By Stijn Viaene, professor of Management Information Systems
(Source: Smart Business Strategies, 12/2012)
- Professor at KU Leuven and Vlerick Business School
- Partner at Vlerick Business School
- Deloitte Research Chair Bringing IT to Board Level
These days European and other authorities get quite excited when we touch on the issue of innovation in a number of large European cities. This innovation is based around the ‘smart cities’ concept, that is cities where sustainable development and the wellbeing of the inhabitants is approached from a fundamentally different angle. We are talking about cities like Barcelona, Berlin, Amsterdam, Bologna and London. But our very own Ghent also gets a look in.
The Smart City World Congress in Barcelona last month welcomed no less than 7000 visitors from 82 countries. And there’s no escaping the fact that in this context a lot is expected of the new ICT. All the cities have underlined and highlighted big (open) data, big analytics, social media, mobility and cloud computing in their agendas.
Mobility experiments with huge amounts of sensor data in an ‘internet of things’ on Barcelona’s Passeig de Gràcia. London’s plans for the rollout of an ‘urban operating system’ where the city and third parties can offer ‘smart services’ to the citizen to their heart’s content. Amsterdam’s West Orange project where a couple of hundred dwellings are fitted with digital displays for energy management and other home electronics. These are just a few of the strategic initiatives which are getting me enthusiastic. They’re a breathtaking preview of the digital possibilities of the future.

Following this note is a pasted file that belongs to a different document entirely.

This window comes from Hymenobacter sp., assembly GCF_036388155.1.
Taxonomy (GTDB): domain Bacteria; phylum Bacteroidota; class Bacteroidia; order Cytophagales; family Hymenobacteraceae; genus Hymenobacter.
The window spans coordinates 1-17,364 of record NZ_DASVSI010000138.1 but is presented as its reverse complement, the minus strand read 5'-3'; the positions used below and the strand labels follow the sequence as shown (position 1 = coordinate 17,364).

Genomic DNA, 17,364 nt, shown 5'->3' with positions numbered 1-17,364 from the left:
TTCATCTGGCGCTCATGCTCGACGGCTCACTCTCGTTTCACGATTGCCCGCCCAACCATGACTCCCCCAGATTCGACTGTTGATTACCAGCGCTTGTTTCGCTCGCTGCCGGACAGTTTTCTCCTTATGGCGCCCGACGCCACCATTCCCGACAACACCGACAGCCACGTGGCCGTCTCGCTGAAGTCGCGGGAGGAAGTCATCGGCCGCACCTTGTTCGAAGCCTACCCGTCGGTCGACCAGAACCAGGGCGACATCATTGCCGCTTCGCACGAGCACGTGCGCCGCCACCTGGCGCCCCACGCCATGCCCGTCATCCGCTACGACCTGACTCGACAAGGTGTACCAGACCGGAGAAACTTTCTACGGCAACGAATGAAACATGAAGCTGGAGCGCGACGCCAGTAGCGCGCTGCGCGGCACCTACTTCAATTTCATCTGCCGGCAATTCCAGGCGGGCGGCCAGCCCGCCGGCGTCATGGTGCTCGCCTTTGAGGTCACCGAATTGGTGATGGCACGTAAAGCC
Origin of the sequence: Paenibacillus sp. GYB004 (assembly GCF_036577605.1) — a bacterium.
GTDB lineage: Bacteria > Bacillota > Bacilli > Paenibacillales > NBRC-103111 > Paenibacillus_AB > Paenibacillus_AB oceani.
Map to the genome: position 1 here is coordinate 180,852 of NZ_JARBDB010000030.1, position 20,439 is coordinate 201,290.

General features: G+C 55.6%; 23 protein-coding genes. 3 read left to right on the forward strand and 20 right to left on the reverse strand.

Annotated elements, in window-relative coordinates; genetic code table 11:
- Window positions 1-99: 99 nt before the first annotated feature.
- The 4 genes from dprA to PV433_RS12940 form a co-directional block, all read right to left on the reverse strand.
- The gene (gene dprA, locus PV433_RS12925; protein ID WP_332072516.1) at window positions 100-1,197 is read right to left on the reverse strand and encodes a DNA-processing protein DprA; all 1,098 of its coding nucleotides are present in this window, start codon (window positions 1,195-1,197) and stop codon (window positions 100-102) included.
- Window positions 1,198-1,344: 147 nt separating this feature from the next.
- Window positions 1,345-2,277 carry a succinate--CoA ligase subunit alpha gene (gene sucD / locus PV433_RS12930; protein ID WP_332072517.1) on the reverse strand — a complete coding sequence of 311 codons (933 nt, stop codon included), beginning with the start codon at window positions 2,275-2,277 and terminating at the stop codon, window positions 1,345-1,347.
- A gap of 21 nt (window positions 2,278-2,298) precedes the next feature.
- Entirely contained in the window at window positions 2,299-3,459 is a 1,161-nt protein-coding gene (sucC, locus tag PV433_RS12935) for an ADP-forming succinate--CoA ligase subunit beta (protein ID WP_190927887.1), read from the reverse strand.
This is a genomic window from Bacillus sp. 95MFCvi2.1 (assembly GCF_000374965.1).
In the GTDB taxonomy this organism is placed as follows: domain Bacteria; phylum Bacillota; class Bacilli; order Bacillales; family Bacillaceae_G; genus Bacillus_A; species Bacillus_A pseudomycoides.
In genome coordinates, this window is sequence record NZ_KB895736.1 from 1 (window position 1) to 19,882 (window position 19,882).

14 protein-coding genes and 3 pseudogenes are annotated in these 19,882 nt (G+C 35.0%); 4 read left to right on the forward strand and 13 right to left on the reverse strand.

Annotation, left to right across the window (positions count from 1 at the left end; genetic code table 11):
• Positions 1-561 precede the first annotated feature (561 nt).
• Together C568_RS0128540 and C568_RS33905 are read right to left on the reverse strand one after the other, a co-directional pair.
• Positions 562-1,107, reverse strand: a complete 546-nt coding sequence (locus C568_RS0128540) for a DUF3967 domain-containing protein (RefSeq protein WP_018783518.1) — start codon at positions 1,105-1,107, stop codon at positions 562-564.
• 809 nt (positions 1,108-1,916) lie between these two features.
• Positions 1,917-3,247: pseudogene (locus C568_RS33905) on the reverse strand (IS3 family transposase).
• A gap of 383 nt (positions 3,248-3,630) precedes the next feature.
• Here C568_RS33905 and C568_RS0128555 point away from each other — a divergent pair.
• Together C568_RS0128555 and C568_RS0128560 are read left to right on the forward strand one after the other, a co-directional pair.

Whether or not the current experiments actually result in smart cities doesn’t actually depend on the technological opportunities. The fate of our cities is in the hands of the political and administrative decision makers. I am somewhat concerned that so few of them have a Chief Information Officer. Firms such as Cisco and IBM do an absolutely sterling job as purveyors to the most ambitious cities. But who is thinking along with these people? Who is offering the necessary response? Or would our city leaders prefer to outsource the portfolio and strategic ICT decisions to these third parties?